Many of the words for worship in the Old Testament pertain to body posture — kneeling, bowing, prostrating oneself, lifting up hands, etc. The Hebrew definition for worship literally means “to bow down and prostrate oneself before a superior in homage.” We are all created individually by God and have our own unique worship preferences. Some people worship with uninhibited expression, while others are uncomfortable with any type of external expression. However, whether you kneel, bow, or remain still, worship should always be a language that is rooted in the heart.
4 Worship is Surrendering Control
When I first took the worship challenge, I wrestled with God for control. I asked honest questions like, “Where were You when bad things happened to me?” “Why didn’t You protect me?” “If I couldn’t trust You then, why should I trust You now?” I was trying to draw closer to the Lord, but I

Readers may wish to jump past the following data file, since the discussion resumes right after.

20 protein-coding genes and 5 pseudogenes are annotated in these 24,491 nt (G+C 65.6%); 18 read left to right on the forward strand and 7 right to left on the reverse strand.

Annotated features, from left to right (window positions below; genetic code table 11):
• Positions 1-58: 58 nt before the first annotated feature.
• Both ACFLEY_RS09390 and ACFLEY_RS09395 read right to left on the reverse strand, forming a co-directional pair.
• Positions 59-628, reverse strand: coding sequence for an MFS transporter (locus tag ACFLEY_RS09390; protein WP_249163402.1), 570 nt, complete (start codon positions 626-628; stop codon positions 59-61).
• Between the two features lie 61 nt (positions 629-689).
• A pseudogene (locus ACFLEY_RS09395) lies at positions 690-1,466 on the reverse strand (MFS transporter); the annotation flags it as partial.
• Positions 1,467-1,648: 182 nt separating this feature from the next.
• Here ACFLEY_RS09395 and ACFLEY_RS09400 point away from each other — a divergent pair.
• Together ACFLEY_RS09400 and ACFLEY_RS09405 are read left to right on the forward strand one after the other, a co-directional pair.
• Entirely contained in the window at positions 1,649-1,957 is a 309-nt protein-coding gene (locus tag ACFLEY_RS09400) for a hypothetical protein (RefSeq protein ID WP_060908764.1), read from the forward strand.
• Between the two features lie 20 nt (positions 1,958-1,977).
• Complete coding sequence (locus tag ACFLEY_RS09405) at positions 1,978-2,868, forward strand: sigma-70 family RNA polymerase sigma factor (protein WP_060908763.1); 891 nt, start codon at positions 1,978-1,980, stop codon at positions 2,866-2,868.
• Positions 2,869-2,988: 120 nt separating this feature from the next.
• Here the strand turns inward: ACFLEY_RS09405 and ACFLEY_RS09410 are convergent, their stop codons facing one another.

5 Worship Reminds Us of God’s Character
Worship is telling God who He is — not because He needs to know, but because we need to remind ourselves of His character. As we worship the Lord (saying things such as, “Lord, You are Mighty … You are the Ultimate Healer … You are the Great Provider … You are the Prince of Peace … You are my Rock … You are my Strength” … and so on), our faith is strengthened. We can meditate on God’s character by singing a song, writing a poem, or reciting a psalm. These simple, yet intimate, things are tender expressions of worship.